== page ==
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Free Boyds gunstock this Christmas

So, it’s been an awesome year, both personally, and for The Gun Rack. Having recently started importing Boyds gunstocks, it’s been great to bring Kiwis (and the occasional Aussie) a product they haven’t been able to have for a long time (certainly not at a decent price, anyway).

To celebrate the end of an awesome year, I’m giving away one free stock to one of you lucky buggers. If you buy a stock in our next order, you will have a 1 in 10 chance of having the full cost of your stock refunded to you, including the GST and shipping costs.

Lots of pepper in this @boydsgunstocks order! #boyds #wood #gunstock #rifle #pewpewpew #accessorize #laminate

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How will it work?

This is the last order for the year, and I already have 2 out of 10 spots filled (those 2 guys will qualify too). For the next 8 people who jump onto this order, simply:

  • Head on over to the Boyds website and find the stock and upgrade options you want
  • Send me an email with the stock details to get a quote
  • Place your order (this includes payment upfront, as usual)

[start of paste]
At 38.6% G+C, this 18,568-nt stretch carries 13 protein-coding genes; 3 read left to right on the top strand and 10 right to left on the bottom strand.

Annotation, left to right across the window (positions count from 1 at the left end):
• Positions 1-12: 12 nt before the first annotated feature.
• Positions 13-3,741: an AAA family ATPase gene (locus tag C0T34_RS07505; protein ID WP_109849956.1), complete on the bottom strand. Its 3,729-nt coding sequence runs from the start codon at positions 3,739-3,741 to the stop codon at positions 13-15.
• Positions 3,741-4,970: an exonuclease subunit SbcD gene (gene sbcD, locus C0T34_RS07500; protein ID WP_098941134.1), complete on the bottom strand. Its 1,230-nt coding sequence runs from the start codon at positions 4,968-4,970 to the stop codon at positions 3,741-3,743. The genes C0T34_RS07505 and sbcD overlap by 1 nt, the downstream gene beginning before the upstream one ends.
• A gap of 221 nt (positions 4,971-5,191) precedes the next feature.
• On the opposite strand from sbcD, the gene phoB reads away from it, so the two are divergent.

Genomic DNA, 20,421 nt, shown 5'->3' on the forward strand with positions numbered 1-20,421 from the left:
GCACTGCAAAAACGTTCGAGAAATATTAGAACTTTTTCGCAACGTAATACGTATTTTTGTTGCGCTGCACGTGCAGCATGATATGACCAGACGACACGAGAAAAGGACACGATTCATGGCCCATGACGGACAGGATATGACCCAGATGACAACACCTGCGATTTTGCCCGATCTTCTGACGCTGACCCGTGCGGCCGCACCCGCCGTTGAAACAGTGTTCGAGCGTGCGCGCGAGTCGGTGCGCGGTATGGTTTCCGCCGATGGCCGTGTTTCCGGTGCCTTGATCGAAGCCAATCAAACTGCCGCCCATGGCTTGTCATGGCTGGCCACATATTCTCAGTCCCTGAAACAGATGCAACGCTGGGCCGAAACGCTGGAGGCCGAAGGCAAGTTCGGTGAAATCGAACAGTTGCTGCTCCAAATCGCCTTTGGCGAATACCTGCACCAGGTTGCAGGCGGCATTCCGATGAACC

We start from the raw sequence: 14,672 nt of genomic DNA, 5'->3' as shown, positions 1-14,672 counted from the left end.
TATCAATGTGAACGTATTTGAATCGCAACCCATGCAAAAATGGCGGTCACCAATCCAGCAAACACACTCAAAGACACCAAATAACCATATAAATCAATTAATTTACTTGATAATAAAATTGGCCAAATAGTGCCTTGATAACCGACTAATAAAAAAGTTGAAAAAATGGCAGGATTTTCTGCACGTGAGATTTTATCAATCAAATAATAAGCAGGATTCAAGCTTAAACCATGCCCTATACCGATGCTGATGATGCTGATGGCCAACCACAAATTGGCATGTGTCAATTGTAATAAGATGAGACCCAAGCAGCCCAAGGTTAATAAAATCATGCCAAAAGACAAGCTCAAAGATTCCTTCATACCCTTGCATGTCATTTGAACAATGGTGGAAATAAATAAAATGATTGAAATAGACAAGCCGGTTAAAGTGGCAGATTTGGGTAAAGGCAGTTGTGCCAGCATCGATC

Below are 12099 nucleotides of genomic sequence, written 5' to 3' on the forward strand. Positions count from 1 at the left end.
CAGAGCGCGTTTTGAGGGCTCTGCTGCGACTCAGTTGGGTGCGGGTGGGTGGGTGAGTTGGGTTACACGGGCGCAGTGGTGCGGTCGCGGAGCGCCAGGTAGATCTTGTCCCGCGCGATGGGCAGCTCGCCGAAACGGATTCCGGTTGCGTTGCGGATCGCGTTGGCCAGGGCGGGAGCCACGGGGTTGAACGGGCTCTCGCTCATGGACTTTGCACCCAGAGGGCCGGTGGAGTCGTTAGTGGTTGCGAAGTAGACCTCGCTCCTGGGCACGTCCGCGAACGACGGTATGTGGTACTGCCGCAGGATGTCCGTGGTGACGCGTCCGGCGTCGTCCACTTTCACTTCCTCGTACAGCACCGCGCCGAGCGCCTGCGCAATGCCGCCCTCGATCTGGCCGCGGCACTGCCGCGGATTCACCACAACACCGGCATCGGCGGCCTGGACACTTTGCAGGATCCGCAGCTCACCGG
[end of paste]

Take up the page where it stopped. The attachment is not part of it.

• Wait for your awesome stock to arrive, and hopefully for some cash to hit your bank account too!

If you want to read more about the ordering process, head over here, or email me. Unfortunately the stock won’t arrive before Christmas, as it takes a while to manufacture, ship, get through customs, courier, etc. However, if you are the lucky winner, you will get your money back as soon as the order is complete (which will hopefully be before Christmas!).

The winner will be chosen using a random draw method of some description. The decision will be random, and it will also be final (And no correspondence will be entered into, etc, etc,. Basically, I’m giving away something free, don’t be a douche if you don’t win).

Merry Christmas everyone, and thanks for being part of The Gun Rack¬†community and our journey importing Boyds gunstocks into NZ (and AU). I’m hoping in the new year to be bringing in some other cool bits and pieces – will keep you updated on that.

How to replace the stock on a Short Magazine Lee-Enfield (SMLE)

There are two types of Lee-Enfields out there. There are the pristine or refurbished, fully wooded, original-as-they-come investments. And then there are the sporters. These chopped and changed pieces of history make excellent first time hunter’s tools, or the basis of many a project.

We’re going to take a quick look at how to remove and replace (or upgrade) the furniture on your 303, and talk about some of the interesting things you’ll find along the way. Whether you’re building an awesome wildcat, such as a 25-303 or even a 40-303, or just beautifying grandad’s old hunter, I hope the steps in this article are helpful for your project.